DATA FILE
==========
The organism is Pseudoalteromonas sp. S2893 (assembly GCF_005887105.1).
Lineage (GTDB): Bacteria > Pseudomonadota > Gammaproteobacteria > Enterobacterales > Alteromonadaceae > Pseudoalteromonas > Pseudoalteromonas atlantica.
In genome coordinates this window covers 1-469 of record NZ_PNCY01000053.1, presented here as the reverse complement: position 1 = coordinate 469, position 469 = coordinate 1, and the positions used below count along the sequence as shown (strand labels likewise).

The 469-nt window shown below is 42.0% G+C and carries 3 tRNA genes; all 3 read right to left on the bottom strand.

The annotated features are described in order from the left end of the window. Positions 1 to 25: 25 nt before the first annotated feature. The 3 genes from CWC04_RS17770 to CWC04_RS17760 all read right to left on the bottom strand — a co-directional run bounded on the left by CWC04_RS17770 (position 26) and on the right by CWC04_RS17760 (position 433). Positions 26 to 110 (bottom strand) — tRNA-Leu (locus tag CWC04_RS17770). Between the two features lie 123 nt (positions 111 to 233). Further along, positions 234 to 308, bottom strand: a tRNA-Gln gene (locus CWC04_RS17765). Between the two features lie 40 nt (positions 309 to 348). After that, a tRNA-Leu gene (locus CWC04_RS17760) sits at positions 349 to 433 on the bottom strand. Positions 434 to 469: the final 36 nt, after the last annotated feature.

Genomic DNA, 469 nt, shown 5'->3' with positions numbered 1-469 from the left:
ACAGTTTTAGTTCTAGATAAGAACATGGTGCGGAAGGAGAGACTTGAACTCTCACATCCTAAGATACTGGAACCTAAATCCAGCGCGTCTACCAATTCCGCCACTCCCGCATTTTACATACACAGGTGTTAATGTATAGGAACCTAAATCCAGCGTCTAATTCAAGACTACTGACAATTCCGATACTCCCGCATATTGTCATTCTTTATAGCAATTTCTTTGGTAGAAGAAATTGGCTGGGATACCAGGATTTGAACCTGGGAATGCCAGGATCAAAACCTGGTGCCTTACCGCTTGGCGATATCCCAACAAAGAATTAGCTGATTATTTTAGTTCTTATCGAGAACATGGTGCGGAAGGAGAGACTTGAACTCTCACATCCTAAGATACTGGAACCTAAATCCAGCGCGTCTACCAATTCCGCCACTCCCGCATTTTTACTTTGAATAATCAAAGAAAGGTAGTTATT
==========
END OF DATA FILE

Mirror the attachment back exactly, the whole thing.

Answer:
The organism is Pseudoalteromonas sp. S2893 (assembly GCF_005887105.1).
Lineage (GTDB): Bacteria > Pseudomonadota > Gammaproteobacteria > Enterobacterales > Alteromonadaceae > Pseudoalteromonas > Pseudoalteromonas atlantica.
In genome coordinates this window covers 1-469 of record NZ_PNCY01000053.1, presented here as the reverse complement: position 1 = coordinate 469, position 469 = coordinate 1, and the positions used below count along the sequence as shown (strand labels likewise).

The 469-nt window shown below is 42.0% G+C and carries 3 tRNA genes; all 3 read right to left on the bottom strand.

The annotated features are described in order from the left end of the window. Positions 1 to 25: 25 nt before the first annotated feature. The 3 genes from CWC04_RS17770 to CWC04_RS17760 all read right to left on the bottom strand — a co-directional run bounded on the left by CWC04_RS17770 (position 26) and on the right by CWC04_RS17760 (position 433). Positions 26 to 110 (bottom strand) — tRNA-Leu (locus tag CWC04_RS17770). Between the two features lie 123 nt (positions 111 to 233). Further along, positions 234 to 308, bottom strand: a tRNA-Gln gene (locus CWC04_RS17765). Between the two features lie 40 nt (positions 309 to 348). After that, a tRNA-Leu gene (locus CWC04_RS17760) sits at positions 349 to 433 on the bottom strand. Positions 434 to 469: the final 36 nt, after the last annotated feature.

Genomic DNA, 469 nt, shown 5'->3' with positions numbered 1-469 from the left:
ACAGTTTTAGTTCTAGATAAGAACATGGTGCGGAAGGAGAGACTTGAACTCTCACATCCTAAGATACTGGAACCTAAATCCAGCGCGTCTACCAATTCCGCCACTCCCGCATTTTACATACACAGGTGTTAATGTATAGGAACCTAAATCCAGCGTCTAATTCAAGACTACTGACAATTCCGATACTCCCGCATATTGTCATTCTTTATAGCAATTTCTTTGGTAGAAGAAATTGGCTGGGATACCAGGATTTGAACCTGGGAATGCCAGGATCAAAACCTGGTGCCTTACCGCTTGGCGATATCCCAACAAAGAATTAGCTGATTATTTTAGTTCTTATCGAGAACATGGTGCGGAAGGAGAGACTTGAACTCTCACATCCTAAGATACTGGAACCTAAATCCAGCGCGTCTACCAATTCCGCCACTCCCGCATTTTTACTTTGAATAATCAAAGAAAGGTAGTTATT